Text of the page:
What do consumers expect from their experiences with a brand? Personalised product recommendations? Consistency across website, social and email? Speedy customer support via automated chatbot?

As important as some of these features may be, consumers are much less likely to say they are table stakes when compared to data governance.

Adobe’s Digital Trends 2024 report includes a survey of 6,800 consumers from 13 countries. When asked, ‘How important are each of the following to meeting your customer experience expectations?’ – 63% of respondents said it was ‘critically important’ to receive ‘assurance that my personal data is being used responsibly and securely by the brand’. Respondents were significantly more likely to rate this as critical than any other option (see figure 1).

Efficient and automated customer support was described as critical by 36% of respondents, followed by ‘consistent and seamless interactions across different online channels’ (34%), personalised product recommendations (26%), and tools such as virtual try-ons and interactive product demos (28%).

Figure 1: When interacting with brands generally, how important are each of the following to meeting your customer experience expectations? (Consumer)

Reinforcing data governance – imperative in a world of AI

While it may not be entirely surprising to see most consumers rank data security as critical to CX expectations (think Maslow’s hierarchy of needs), it is more pertinent than ever. Consumers want to know their data is being looked after, especially in the hands of generative AI.

One of the recommendations in Adobe’s report is to reinforce data governance. Internal teams “want reassurance they can use data to inform their strategies without inadvertently breaching that trust. Strong data compliance policies can be built on the back of robust data systems to instil that trust and pave the way for progress.”

It seems clear from another chart in the report that consumer attitudes regarding data governance are intertwined with their expectations of personalisation. Figure 2 shows that 65% of respondents admitted to being worried about how much data brands hold about them, with 60% agreeing they get frustrated with brands that know a lot about them but don’t take their preferences into account.

Readers will likely know that data minimisation is one of three principles about data standards in the GDPR, alongside accuracy and storage limitation. Article 5(1)(c) says personal data shall be “adequate, relevant and limited to what is necessary in relation to the purposes for which they are processed”. As many brands build out their zero- and first-party data in response to the deprecation of tracking cookies and changes to privacy frameworks, the onus is on them to clearly communicate their data processing intentions.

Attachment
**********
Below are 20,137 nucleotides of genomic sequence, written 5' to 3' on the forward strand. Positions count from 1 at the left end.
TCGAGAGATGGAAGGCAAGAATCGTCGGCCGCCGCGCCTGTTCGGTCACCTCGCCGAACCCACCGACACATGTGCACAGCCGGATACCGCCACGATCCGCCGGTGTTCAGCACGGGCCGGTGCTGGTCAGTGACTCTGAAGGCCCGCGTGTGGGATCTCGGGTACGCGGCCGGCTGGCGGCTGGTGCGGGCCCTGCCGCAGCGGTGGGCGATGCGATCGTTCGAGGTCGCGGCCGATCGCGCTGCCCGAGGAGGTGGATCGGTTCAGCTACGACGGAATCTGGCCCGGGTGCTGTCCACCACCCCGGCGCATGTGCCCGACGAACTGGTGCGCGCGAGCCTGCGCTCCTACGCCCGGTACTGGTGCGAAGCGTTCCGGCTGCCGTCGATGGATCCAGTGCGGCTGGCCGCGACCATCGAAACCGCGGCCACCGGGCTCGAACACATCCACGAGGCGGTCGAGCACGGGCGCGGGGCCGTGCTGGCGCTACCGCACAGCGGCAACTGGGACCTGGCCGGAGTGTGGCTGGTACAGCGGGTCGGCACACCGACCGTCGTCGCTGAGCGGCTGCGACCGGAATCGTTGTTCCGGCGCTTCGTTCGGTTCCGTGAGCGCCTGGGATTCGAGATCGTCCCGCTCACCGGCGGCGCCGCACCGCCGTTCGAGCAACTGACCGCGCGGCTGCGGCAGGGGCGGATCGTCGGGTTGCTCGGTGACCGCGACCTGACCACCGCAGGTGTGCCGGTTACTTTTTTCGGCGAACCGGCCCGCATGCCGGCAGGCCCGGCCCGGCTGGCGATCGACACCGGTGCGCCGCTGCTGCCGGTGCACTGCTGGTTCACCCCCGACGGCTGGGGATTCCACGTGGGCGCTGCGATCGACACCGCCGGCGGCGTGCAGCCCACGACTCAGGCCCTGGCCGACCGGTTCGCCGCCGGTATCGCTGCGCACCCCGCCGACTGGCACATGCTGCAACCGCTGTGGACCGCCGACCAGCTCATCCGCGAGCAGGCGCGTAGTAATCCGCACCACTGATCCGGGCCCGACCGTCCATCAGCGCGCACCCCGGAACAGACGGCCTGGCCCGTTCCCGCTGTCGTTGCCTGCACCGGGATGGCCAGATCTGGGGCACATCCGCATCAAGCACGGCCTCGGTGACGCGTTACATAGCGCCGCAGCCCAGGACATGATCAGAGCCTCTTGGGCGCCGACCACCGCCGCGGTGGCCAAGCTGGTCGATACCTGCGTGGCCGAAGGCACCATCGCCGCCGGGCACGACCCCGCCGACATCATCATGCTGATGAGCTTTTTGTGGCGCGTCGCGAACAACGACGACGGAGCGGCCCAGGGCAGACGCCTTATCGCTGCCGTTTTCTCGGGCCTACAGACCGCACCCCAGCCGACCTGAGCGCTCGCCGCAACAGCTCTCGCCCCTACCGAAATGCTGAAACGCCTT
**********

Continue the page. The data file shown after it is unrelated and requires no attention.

Indeed, consumers desire more transparency from brands when dealing with their data. More than two thirds (67%) of consumers responding to Adobe’s survey agreed they “would be more open to granting permission to use [their] data if brands were more transparent about how they were using and securing it.” If there is room for brands to be clearer about how they intend to use data, this perhaps has a bearing on the fact that less than half of consumers (49%) agree that ‘the more brands know about me, the better service they can give me’.

The report therefore advises marketers not to make assumptions about personalisation. Instead, “build a better understanding of how and where customers want to experience personalisation and how touchpoints should connect across their journey. Then use that understanding to ‘right-size’ digital experiences based on their preferences.”

Figure 2: To what extent do you agree with each of the following statements? (Consumer)

Personalisation on their terms, in the moment?

One question in the report asked consumers to choose between pairs of options, selecting which one is most important to them when choosing a brand.

  • Nearly two thirds (62%) chose ‘great product recommendations in-app or on the website’ over ‘marketing emails and texts with offers tailored for me’.
  • And 3 in 5 consumers chose ‘emails with top offers of the day’ over ‘text messages with offers personalised for me’.

As the report states, these findings reveal that “most prefer communications on their own schedule.” This dynamic is reinforced by the 44% of respondents who said that ‘making self-service easier’ would provide a better digital experience, beaten only by ‘improving customer service transfers’ (52%).

All in all, the picture is one of businesses struggling to unify their data “in a robust sytem”. Without this, businesses may find it difficult to accurately judge consumer expectations or to move further with emerging innovations such as AI-powered experiences.

Download the Adobe Digital Trends report, produced in association with Econsultancy.